An introduction to data mining, including data cleaning, the application of statistical and machine learning techniques to discover patterns in data, and the analysis of the quality and meaning of results. Machine learning topics may include algorithms for discovering association rules, classification, prediction, and clustering. Lab assignments provide practice applying specific techniques and analyzing results. An independent project provides students with the opportunity to guide a project from data selection and cleaning through to presentation of results.
A practical introduction to data analytics, visualization, and blending theory. Students will learn about and apply various clustering algorithms and techniques for dealing with noisy data, use a distributed data analytics framework, complete laboratory assignments using version control, and enforce reproducibility by having all science easily sharable. Students will become familiar with modern data analytics methods and explore real-world data sets. Visualization of results will be a large component of the course through interactive and static frameworks. Offered Periodically.
Intelligent robotic systems that deal with the physical world through visual, acoustic or tactile sensing. Fundamentals of robot vision, including image acquisition and camera geometry, pattern recognition, representation and analysis of shape, pixel neighborhoods, connectivity, distance measures, arithmetic operations on pixels and images, computations of area, centroid, moments, axis of least inertia, correlation techniques, histogram computation, manipulation of robot end effectors, robot task coordination and simple Cartesian robot manipulation. Offered periodically. C- or higher in CSCI 362.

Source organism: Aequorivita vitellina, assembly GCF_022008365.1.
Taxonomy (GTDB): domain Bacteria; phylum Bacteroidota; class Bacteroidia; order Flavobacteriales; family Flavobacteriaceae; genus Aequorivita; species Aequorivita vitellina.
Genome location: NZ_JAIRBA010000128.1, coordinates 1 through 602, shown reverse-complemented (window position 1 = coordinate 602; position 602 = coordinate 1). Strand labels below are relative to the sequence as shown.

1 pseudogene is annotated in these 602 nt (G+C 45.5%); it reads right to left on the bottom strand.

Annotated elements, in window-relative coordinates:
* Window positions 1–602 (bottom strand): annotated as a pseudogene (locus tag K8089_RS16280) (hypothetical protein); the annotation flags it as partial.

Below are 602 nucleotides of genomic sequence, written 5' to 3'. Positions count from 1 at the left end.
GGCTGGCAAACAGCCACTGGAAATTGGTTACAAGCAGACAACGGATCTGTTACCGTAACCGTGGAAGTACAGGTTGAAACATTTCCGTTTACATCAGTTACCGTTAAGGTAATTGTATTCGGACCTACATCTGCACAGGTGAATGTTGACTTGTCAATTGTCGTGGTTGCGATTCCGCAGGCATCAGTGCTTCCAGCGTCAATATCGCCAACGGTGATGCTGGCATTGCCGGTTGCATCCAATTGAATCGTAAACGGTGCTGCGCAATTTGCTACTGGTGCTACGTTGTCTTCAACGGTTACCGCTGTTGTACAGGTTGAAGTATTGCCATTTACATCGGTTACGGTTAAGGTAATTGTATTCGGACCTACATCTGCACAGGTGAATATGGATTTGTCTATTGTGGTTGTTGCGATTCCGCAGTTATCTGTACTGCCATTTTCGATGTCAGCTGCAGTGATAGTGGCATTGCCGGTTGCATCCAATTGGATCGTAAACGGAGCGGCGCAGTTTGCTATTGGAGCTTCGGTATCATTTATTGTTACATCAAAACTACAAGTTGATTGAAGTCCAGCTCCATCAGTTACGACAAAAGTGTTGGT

Theory and techniques of algorithm design and analysis. For design, students will study a variety of algorithmic solutions to problems from application areas including searching, selecting, sorting, graph theory, number theory and encryption. Design paradigms, including greedy method, divide and conquer, dynamic programming, backtracking and branch-and-bound. For analysis, students will use formal techniques to classify execution time of an algorithm. Software tools are used to measure resources used by a program during execution. Offered infrequently. Prereq: C- or higher in CSCI 340.
Provide students with skills and solid technical foundation necessary to design, develop and deploy 3D games and related entertainment technology applications. Topics include 3D game programming, 3D graphics, game design, programming video game controllers, collision detection, force and motion calculations, networking multiplayer games, manipulating sound objects, physical modeling, projectiles, particle systems, physical constraints, deformation of virtual 3D objects, surface deformation, computer animation, forward and inverse kinematics, keyframe motion capture and procedural animation, and behavior-based animation and control. Offered periodically. Prereq: C- or higher in CSCI 362.
Overview of parallel computing through study of parallel programming. Topics include message-passing, highly parallel computations, partitioning and divide-and-conquer strategies, pipelined and synchronous computations, load balancing and termination detection, programming with shared memory systems, parallel sorting algorithms, numerical algorithms, image processing, searching and optimization, and parallel programming using current technology. Offered periodically. Prereq: C- or higher in CSCI 362, 370.
Independent study is available for well-qualified students. Students who receive approval for independent study are expected to complete a significant study or project in some area of computer science. A written report is required. Prereq: departmental permission.
This course is designed for k-12 teachers who have either little or no exposure to coding. Teachers will be guided to incorporate basic coding into their curriculum. This will include, introduction to computational thinking; hands-on HTML; hands-on/ unplugged coding activities; exposure and application to Scratch, Java, Python; and introduction to digital footprinting. Each teacher will create a take-home product that includes tools and coding activities that they can apply directly to their classes.
Experimental Graduate Course in Computer Science
Topics in Computer Science